The release of the Boston bombing suspects’ photographs on the Internet does not change the traditional nature of the police work.
Crowdsourcing is related to the wisdom of crowds. Conceptually the wisdom of crowds assumes that a group of people, acting collectively, will have knowledge and expertise that are superior to that of a single person, no matter how expert. The most obvious modern example of the wisdom of crowds is Wikipedia - a surprisingly accurate source of information written by no one in particular.
In the justice system, trial by jury is an example of the wisdom of the crowds, especially when compared to the alternative, trial by a judge, a single expert. While the crowd - 12 people in a criminal case - is small, the concept of truth through multiple viewpoints is the very essence of the wisdom of crowds.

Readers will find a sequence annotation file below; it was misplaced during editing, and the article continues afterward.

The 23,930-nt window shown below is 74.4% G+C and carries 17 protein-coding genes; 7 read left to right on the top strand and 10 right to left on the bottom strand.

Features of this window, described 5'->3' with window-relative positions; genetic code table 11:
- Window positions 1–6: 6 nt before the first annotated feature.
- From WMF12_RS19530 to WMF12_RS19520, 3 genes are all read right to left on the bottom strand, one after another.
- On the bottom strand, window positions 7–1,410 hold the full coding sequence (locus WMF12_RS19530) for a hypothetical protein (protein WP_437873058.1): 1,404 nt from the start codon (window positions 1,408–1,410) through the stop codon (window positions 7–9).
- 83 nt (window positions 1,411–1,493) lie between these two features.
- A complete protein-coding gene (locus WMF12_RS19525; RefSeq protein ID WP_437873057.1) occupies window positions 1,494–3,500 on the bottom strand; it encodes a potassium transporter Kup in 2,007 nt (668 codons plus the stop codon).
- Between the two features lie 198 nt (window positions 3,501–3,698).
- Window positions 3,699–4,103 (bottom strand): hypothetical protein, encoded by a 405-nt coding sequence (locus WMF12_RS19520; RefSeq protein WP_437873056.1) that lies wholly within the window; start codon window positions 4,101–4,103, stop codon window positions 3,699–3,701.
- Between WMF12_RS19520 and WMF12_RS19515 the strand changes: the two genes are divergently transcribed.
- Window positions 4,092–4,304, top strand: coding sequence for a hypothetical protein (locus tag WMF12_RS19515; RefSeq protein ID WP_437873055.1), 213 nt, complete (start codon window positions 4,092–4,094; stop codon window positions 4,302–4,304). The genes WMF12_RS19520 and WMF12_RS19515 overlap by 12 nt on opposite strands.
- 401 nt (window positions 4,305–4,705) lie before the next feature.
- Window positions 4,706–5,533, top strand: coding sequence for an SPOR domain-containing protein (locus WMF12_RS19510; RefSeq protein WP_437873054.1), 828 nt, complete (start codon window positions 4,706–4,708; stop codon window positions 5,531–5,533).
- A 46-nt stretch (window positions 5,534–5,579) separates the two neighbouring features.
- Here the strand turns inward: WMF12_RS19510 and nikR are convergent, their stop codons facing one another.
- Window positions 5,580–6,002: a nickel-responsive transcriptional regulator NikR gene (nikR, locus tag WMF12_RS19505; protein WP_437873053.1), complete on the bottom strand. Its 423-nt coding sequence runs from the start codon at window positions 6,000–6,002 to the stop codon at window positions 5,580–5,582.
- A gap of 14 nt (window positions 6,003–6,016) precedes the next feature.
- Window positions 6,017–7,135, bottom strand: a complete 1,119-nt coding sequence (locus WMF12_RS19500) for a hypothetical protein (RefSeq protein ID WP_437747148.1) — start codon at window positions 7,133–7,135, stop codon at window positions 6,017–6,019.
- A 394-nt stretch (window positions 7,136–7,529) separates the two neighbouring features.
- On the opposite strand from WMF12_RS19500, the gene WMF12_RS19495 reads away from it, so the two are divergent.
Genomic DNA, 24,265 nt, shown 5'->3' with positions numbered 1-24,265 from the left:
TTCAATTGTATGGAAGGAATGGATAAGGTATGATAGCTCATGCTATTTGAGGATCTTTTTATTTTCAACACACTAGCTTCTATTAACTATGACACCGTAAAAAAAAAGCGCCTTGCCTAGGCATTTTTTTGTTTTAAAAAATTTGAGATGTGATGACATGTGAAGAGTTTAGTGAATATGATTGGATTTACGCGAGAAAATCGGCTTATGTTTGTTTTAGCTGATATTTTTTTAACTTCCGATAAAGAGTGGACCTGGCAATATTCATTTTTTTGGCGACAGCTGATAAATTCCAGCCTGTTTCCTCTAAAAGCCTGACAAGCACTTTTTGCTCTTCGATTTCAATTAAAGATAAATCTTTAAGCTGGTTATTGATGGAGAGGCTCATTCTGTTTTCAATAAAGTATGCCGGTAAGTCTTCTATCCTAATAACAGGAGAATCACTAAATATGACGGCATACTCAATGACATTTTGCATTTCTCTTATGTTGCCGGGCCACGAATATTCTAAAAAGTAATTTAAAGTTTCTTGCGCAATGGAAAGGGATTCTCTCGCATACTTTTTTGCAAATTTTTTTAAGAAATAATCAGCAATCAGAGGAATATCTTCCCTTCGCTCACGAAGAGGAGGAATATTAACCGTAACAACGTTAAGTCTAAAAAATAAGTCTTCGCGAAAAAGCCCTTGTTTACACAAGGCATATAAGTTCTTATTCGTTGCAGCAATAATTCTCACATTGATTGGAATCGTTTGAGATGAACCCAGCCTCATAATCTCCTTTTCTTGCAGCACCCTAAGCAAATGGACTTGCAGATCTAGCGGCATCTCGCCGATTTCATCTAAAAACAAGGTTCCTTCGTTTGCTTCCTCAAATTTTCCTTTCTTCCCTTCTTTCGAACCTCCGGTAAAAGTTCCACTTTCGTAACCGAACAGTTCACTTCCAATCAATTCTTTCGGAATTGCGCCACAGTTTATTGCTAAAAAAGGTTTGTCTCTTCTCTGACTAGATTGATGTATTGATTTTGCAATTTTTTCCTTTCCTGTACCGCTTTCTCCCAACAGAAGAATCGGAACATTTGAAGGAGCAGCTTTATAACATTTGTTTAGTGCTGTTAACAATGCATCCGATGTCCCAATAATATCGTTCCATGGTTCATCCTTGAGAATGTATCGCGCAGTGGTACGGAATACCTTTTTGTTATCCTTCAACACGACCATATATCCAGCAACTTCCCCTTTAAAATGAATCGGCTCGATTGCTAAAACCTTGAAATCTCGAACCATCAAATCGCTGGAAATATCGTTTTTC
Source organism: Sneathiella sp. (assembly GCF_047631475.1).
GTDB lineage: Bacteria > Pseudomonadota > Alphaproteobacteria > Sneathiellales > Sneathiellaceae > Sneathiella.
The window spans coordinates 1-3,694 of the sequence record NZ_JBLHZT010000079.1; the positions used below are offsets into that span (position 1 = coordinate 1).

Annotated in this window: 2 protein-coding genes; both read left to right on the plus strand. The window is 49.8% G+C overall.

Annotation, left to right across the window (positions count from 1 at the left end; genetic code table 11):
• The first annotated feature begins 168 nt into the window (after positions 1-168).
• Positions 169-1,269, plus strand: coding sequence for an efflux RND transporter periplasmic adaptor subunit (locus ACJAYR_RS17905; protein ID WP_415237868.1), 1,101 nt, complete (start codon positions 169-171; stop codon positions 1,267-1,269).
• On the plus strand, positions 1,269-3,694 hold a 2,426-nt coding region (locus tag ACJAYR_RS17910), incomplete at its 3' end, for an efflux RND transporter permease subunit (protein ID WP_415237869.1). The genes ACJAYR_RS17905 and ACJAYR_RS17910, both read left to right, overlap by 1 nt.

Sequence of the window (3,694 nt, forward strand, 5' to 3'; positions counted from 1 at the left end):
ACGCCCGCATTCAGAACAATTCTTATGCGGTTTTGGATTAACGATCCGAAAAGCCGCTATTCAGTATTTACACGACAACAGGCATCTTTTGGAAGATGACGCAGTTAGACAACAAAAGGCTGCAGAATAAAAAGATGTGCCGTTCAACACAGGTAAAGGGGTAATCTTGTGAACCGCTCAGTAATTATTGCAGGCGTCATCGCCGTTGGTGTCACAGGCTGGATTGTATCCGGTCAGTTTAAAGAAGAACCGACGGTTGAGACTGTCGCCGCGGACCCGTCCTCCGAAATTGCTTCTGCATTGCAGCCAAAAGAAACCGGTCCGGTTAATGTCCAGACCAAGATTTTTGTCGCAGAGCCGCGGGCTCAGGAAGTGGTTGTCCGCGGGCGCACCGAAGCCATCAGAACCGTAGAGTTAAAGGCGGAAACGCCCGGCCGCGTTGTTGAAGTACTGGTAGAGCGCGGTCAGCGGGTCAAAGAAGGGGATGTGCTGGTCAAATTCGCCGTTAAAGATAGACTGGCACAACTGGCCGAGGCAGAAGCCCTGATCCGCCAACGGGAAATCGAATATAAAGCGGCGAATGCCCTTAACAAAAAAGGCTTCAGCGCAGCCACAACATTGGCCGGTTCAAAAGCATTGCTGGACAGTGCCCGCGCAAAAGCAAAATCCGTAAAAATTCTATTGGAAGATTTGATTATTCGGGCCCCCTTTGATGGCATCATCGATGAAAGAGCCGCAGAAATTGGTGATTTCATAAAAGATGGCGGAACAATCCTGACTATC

Of course, the value of crowdsourcing and wisdom of crowds depends on the crowds itself. Social influence can cause the crowd to be less than accurate. Technical legal issues are unlikely to be answered by a crowd of non-experts. A crowd of middle-aged white males is unlikely to have helpful knowledge of the challenges faced by Aboriginal women (which is one reason why jury selection matters). As James Surowiecki commented in The Wisdom of Crowds, “Diversity and independence are important because the best collective decisions are the product of disagreement and contest, not consensus or compromise.”
The need to have a crowd with the right background and knowledge leads to the great value of listserves. A listserve is a computer based list where posts made by one person go to hundreds or thousands of others, each of whom can reply. The members of the listserve are generally specially qualified - say lawyers practising criminal law. As a result the dangers of the ignorant answer tend to be limited.
The main criminal law list serve in Canada links hundreds of criminal defence lawyers across Canada. Questions posted to the listserve get answered rapidly by two, three or ten fellow practitioners. Sometimes the answers are wrong but the global sense is often very helpful. Of course, any use of a listserve must be made with care not to breach privilege.